In September, I started feeling a little landlocked, so I booked several local trips: (this one to Outer Banks) and also two nights in a cabin in the Shenandoah Valley for the weekend after Thanksgiving. I figured a couple of nights of peace and quiet would be just what we needed after a busy holiday spent with family!
I wasn’t sure how to find a cabin, and when I checked the National Parks nearby, a lot of them had a minimum requirement for holiday weekends. So next I looked on AirBnB, and found several to choose from within 2 to 4 hours’ drive from our house. We found a reasonably priced one that had both a heater and breakfast included, and I booked it (if you’ve never used it before, click on my AirBnB link for $40 off your first booking!).
On our way down, we stopped in the town of Harrisonburg, Virginia first. Harrisonburg is home to two universities- James Madison and Eastern Mennonite. It also is the home to Rosetta Stone (the learning software company), and if you’ve seen those multilingual “Welcome Your Neighbors” signs in some neighborhoods, they originated in Harrisonburg as well.
We ate lunch at Cuban Burger, in the tiny downtown, and it was DELICIOUS. We had a Cuban sandwich and the Cuban Chop Chop with pork and they were both so good, I wish we could have ordered two of each. We topped them off with a Presidente and a Salva Vida, and reminisced about our years living in the Caribbean and Central America.
After lunch we checked in to our “Bunkie“, a small off-grid cabin owned by David and Rachel. We met the owner and he walked us through the amenities such as the propane heater, the bathroom, the fire ring, and our breakfast order. We said hello to the two goats and three cats. As dusk approached, we gathered some firewood and I prepared some mulled wine (thanks to FreshOffTheGrid for their recipe that came to my inbox last week!).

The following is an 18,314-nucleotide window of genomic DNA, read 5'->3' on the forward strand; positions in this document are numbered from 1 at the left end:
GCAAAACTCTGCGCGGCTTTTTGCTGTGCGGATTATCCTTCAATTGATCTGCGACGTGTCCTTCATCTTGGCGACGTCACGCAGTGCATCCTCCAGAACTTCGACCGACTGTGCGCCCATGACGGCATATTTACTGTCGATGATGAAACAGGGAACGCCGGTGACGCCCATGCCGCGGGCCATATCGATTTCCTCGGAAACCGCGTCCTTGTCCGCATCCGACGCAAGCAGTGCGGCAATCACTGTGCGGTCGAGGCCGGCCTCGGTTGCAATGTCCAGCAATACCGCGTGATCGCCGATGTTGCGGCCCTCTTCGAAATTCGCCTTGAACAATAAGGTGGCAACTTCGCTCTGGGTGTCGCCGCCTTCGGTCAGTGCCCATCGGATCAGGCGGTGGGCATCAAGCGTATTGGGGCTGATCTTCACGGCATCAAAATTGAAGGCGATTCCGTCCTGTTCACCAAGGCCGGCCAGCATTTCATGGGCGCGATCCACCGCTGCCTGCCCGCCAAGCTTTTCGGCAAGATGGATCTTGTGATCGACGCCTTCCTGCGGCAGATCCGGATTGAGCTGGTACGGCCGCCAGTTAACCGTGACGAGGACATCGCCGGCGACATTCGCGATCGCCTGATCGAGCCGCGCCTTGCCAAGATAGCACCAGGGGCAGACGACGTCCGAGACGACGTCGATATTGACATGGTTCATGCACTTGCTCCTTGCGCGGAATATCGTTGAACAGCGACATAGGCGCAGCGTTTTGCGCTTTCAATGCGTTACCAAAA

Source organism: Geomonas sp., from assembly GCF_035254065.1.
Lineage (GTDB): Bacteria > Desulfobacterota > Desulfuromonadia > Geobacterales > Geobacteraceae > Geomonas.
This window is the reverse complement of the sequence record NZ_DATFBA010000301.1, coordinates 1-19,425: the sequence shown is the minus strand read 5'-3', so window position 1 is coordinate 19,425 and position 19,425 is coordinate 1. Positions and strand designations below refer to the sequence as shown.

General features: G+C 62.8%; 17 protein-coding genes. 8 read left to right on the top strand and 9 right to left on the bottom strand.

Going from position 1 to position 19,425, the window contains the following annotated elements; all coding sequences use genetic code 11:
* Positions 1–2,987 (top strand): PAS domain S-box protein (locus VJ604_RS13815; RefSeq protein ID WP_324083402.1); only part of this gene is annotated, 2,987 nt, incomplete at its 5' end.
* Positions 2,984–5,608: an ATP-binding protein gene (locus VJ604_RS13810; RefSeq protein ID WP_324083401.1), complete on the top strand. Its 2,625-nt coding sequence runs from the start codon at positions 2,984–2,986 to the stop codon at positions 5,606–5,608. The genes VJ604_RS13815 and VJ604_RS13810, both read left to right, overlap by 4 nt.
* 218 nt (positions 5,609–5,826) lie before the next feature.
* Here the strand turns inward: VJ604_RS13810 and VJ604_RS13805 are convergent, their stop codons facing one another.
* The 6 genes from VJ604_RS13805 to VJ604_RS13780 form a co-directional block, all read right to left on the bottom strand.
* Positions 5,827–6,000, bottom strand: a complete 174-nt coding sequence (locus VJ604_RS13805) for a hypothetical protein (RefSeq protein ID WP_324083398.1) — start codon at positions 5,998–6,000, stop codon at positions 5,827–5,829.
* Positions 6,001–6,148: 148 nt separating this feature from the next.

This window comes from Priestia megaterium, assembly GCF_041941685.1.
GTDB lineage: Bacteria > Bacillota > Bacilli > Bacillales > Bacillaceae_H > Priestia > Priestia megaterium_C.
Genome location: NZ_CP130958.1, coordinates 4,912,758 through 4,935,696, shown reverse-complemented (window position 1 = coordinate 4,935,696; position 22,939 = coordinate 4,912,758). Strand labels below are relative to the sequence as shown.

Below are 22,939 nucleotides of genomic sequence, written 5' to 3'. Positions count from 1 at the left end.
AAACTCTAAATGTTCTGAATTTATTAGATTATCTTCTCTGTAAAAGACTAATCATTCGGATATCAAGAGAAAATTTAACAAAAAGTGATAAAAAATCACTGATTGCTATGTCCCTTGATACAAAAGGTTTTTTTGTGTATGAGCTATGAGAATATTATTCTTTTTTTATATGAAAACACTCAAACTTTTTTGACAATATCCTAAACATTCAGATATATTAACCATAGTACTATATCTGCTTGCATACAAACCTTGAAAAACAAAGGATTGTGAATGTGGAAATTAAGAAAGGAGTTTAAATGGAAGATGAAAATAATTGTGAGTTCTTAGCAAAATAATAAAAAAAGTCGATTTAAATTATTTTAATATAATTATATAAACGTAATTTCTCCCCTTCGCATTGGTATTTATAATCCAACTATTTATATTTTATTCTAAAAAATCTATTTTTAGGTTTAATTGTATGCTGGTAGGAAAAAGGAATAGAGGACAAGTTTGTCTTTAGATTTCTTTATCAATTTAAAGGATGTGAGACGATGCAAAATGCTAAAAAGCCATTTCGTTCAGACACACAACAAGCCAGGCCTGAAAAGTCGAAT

The next day, we went up to New Market, just a few miles up the road, to see the Virginia Museum of the Civil War. It was fairly interesting- I loved the old museum building with the rotunda in the middle. The gently rolling hills and the Blue Ridge Mountain and Shenandoah Mountain backdrop was really pretty, and Chris spent a while working on his photography skills (he provides a lot of the great pictures on my blog. In fact, if it’s a really good picture, just assume he took it).
After the museum, we ate lunch at Bella Luna Wood Fired Pizza and tried some of their craft beers from nearby breweries. The Shenandoah Spirits Trail is a fun network of breweries, cider houses, wineries, and distilleries in this beautiful region- I wish we had time to visit them all! In addition to local craft brews, Bella Luna also sources all their pizza toppings from local farms- and they were all delicious!
On the way back to our cabin, we took the back roads and drove through green farmland and wooded hills. We stopped in the hamlet of Singers Glen and looked at some homes that were built as early as 1810! Our host had prepared a book of local activities and the tour of Singers Glen had caught my eye. Later, we played dominoes and built another fire, and then read for a while by lantern-light.
In the morning, we breakfasted on yogurt, granola, coffee, hard boiled eggs, and oranges (compliments of our host, which was great, because I didn’t want to have to worry about packing breakfast or leaving early to go get some), we packed up, tidied the cabin, and headed out. Chris spent some time taking some photos, and then we drove home, ready for the week and the final count to Winter Break and our next trip: Oman and Qatar.
Have you been to Harrisonburg and the Shenandoah Valley? What’s your favorite stop in those parts?